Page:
A few things we are working on in my room

1) Reading actively during silent reading time.
2)  Finding our perfect reading and writing spots.
3) Transitions and lining up.
4) Coming to the carpet from our assigned seats.

Saturday, August 14, 2010

Recommendations for Your Professional Library

Books that have changed my teaching life.

Carol Ann Tomlinson's  The Differentiated Classroom: Responding to the Needs of All Learners

This book teaches you how to differentiate appropriately and respectfully for all the learners in the classroom. Let's face it, you will have 20 or more students and none of them will be at the same place. This book teaches how to address it.  My favorite way to differentiate is through tiering.  This method makes it easy and efficient to adapt lesson plan and address the learners in the room

Ellin Oliver Keene's Mosaic of Thought and To Understand

These books revolutionized the desire in my heart for teaching reading and writing in the classroom. I knew I wanted something different which is why my curriculum resource instructor pointed me in the direction of Mosaic of Thought. It was exactly what I needed. To believe that reading is more than just answering questions about a passage is exactly what I wanted someone to say. And not only did she say it, but then later produced a second book after I started reader's and writer's workshop that changed the way I look at the entire model in my classroom in the her latest book To Understand.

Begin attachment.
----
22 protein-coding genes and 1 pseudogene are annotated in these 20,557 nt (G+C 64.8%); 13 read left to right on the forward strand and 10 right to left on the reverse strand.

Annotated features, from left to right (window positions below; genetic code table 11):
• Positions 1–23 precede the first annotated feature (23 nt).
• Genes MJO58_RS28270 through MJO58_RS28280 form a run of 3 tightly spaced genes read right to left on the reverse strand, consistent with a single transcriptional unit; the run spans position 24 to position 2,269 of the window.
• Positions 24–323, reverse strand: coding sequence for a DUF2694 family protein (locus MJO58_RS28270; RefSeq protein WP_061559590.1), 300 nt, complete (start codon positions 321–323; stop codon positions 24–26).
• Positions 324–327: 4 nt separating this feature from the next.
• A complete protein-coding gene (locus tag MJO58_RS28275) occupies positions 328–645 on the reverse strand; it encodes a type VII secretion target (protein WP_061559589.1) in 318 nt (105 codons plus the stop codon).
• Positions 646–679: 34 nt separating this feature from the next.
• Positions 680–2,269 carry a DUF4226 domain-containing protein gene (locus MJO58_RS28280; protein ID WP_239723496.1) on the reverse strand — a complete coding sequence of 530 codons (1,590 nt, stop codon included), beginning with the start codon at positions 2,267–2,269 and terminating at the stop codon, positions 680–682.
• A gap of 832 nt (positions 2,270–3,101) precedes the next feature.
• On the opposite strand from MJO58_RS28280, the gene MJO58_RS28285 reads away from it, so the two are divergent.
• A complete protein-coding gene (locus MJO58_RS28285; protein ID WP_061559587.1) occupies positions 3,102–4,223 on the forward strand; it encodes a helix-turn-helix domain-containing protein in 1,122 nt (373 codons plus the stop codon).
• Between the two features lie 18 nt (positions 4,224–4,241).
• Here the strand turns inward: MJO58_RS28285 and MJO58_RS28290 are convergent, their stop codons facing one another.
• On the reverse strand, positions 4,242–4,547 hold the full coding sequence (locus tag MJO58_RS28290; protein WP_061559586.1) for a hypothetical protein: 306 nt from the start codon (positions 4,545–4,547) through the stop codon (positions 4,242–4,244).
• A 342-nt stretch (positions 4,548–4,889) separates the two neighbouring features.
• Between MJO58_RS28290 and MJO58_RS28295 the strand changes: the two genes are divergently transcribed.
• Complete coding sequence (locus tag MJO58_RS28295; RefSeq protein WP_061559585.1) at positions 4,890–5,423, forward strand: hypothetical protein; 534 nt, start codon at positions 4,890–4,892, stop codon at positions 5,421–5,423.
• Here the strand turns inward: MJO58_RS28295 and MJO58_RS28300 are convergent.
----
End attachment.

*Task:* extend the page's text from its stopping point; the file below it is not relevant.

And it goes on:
Cris Tovani's I Read It, but I Don't Get It

This is an enjoyable read. It does address the older reader, but I have found it is easily adaptable to lower levels.  However, you can also read Debbie Miller's Reading With Meaning and it will provide a great framework for reader's workshop especially for the primary classrooms.

Stephanie Harvey and Anne Goudvis Strategies That Work

This is the book I read after Mosaic of Thought. Every teacher MUST read this if he/she plans to implement reader's workshop.

Ralph Fletcher's Boy Writers: Reclaiming Their Voices